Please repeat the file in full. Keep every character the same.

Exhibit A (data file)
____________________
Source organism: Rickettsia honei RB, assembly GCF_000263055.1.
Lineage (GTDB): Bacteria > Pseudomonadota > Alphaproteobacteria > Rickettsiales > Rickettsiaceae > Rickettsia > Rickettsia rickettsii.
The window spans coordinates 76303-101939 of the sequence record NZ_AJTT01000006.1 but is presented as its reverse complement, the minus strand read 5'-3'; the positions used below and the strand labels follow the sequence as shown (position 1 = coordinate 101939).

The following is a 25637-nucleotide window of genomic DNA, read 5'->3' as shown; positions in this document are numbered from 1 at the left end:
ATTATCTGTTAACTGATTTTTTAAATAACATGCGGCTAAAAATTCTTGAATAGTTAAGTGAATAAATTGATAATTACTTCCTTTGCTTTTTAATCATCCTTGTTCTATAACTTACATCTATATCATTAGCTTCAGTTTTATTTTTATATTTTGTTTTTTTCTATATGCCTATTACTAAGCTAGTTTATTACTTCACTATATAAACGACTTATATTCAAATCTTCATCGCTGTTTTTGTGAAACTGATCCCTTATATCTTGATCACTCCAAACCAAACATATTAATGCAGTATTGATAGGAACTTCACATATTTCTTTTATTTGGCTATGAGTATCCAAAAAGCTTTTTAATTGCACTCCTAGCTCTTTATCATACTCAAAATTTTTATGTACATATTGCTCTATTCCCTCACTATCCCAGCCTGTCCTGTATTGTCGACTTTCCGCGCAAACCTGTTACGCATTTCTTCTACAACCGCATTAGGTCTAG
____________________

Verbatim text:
Source organism: Rickettsia honei RB, assembly GCF_000263055.1.
Lineage (GTDB): Bacteria > Pseudomonadota > Alphaproteobacteria > Rickettsiales > Rickettsiaceae > Rickettsia > Rickettsia rickettsii.
The window spans coordinates 76303-101939 of the sequence record NZ_AJTT01000006.1 but is presented as its reverse complement, the minus strand read 5'-3'; the positions used below and the strand labels follow the sequence as shown (position 1 = coordinate 101939).

The following is a 25637-nucleotide window of genomic DNA, read 5'->3' as shown; positions in this document are numbered from 1 at the left end:
ATTATCTGTTAACTGATTTTTTAAATAACATGCGGCTAAAAATTCTTGAATAGTTAAGTGAATAAATTGATAATTACTTCCTTTGCTTTTTAATCATCCTTGTTCTATAACTTACATCTATATCATTAGCTTCAGTTTTATTTTTATATTTTGTTTTTTTCTATATGCCTATTACTAAGCTAGTTTATTACTTCACTATATAAACGACTTATATTCAAATCTTCATCGCTGTTTTTGTGAAACTGATCCCTTATATCTTGATCACTCCAAACCAAACATATTAATGCAGTATTGATAGGAACTTCACATATTTCTTTTATTTGGCTATGAGTATCCAAAAAGCTTTTTAATTGCACTCCTAGCTCTTTATCATACTCAAAATTTTTATGTACATATTGCTCTATTCCCTCACTATCCCAGCCTGTCCTGTATTGTCGACTTTCCGCGCAAACCTGTTACGCATTTCTTCTACAACCGCATTAGGTCTAG